The demonologist got off of the bus, and was greeted by a somewhat perplexed woman. When everyone else had left, though, it was clear to her that he was, indeed, the demonologist, and it was clear to him that she was the one to take him to the suspected victim.
"Pardon my reaction," she said at last, "but I didn't expect you to be quite so young."
"You flatter me," he said, "but I'm nearly thirty as it is. Would you care to lead the way?"
They began walking down the block leading away from the bus stop.
"I guess that I just expected a demonologist to be some old man," she said. "Come to think of it, most people our age don't even believe in demons. I know that ... ." She trailed off, not quite sure what to say.
"I think that I've seen this before," he said to her. "You were raised some kind of christian - most Americans are, and African-Americans especially - and there are the stories about demons, so you think that you always believed in demons, but you never really took them seriously. The part of you that acknowledges that also regrets having done so, and has redoubled your faith. Am I wrong?"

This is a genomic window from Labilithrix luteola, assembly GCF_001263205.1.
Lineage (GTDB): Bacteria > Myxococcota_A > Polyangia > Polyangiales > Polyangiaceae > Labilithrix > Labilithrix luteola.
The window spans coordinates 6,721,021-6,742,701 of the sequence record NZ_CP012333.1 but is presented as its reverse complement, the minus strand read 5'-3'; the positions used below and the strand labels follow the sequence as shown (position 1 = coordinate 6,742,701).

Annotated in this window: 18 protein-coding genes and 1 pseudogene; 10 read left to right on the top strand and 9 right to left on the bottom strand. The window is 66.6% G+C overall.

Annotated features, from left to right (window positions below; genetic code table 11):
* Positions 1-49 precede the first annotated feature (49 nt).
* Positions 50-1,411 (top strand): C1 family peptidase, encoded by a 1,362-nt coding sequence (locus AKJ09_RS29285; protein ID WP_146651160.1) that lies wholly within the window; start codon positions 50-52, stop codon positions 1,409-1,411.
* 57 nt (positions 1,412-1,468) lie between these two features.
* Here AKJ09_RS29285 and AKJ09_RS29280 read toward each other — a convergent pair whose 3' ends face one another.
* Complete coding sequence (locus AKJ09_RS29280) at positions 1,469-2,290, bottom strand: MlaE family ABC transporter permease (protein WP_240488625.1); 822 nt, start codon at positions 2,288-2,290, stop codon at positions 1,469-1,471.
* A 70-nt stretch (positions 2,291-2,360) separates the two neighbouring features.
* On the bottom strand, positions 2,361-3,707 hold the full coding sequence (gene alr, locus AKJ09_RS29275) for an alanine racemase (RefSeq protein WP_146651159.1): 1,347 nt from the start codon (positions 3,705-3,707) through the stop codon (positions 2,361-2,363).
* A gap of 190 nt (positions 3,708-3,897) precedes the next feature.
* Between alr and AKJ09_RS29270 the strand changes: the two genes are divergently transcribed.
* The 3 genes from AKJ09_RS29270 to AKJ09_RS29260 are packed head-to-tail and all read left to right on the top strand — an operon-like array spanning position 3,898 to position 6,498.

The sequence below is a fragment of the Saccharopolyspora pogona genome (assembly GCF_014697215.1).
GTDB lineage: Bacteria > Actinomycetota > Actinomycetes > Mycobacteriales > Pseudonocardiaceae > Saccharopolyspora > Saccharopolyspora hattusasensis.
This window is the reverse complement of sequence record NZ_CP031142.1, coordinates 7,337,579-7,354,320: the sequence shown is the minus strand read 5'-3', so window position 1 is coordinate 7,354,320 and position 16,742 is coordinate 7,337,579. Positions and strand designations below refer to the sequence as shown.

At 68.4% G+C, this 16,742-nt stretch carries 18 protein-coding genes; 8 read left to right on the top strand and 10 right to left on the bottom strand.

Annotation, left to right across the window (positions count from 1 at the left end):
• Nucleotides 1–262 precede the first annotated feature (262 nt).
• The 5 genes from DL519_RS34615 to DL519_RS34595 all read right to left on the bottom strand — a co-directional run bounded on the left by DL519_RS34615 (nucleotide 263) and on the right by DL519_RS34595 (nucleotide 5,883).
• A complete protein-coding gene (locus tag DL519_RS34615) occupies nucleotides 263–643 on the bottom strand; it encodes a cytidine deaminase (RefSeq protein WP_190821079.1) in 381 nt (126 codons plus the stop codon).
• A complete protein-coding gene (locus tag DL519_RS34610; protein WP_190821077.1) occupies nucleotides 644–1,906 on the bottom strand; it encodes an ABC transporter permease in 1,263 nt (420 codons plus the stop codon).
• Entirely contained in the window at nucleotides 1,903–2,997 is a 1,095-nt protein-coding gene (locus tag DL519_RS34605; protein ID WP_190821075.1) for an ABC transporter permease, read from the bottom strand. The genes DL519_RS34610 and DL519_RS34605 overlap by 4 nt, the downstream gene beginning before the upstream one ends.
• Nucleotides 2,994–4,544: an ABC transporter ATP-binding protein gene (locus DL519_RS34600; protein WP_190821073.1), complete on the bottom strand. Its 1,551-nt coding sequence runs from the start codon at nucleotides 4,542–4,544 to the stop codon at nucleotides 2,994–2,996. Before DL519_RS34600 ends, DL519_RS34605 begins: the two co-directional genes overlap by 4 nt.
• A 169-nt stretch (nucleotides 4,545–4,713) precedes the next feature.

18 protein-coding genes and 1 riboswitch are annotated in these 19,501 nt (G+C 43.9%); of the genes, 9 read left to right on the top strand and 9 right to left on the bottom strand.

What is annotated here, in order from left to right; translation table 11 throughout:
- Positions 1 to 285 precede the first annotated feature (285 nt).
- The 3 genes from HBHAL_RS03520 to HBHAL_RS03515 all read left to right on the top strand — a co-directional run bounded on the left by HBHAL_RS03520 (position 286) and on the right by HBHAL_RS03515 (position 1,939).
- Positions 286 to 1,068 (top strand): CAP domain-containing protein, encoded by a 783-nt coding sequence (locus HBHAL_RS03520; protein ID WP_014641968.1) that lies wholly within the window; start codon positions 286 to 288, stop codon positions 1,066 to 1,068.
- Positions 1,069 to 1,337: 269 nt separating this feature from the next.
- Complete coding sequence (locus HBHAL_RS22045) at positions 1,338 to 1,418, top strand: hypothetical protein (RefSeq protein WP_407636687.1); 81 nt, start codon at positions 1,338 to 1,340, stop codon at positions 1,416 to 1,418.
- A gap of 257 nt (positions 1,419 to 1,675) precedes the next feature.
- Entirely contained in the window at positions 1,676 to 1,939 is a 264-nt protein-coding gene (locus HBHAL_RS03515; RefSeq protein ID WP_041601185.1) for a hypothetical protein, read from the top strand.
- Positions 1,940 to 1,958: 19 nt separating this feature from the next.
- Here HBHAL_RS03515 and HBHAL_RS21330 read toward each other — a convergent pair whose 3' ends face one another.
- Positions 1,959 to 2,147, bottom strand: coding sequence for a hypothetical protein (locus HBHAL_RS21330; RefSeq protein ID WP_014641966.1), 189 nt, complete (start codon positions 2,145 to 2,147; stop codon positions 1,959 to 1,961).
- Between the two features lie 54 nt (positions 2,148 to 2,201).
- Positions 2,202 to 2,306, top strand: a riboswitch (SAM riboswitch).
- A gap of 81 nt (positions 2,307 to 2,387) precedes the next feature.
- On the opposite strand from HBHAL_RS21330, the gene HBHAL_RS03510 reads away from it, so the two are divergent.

"So how long have you been a demonologist?" she asked. She wasn't really trying to avoid the question; she was just curious how someone could be so experienced at such a young age. Or did her face just show it that plainly?
"Oh, almost two years, I'd say."
Reading her face after his response was not difficult by anyone's standards.
"Well, it's not exactly a lucrative career," he elaborated. "I live largely on the hospitality of others, which is sometimes cut short when it turns out not to be a demon - the diagnosis really is the most important part. If I didn't care about helping others, I could have stayed in my job as an adequate materials engineer." They arrived at the apartment. "Which room is it?" he asked.
"503," she answered. "You were a materials engineer?" she asked of him, while leading him to the elevator.
"Yeah, and that's kind of a funny story," he said, as they entered. He pushed the button for 5. "You see, I hadn't set out to do any of this at all. I didn't go to college for it, at least. I was actually studying to go into information security, which, come to think of it, would also have been a lucrative career." The elevator dinged with their arrival. "Come to think of it, I'm a very strange man." He got out and proceeded to look for 503.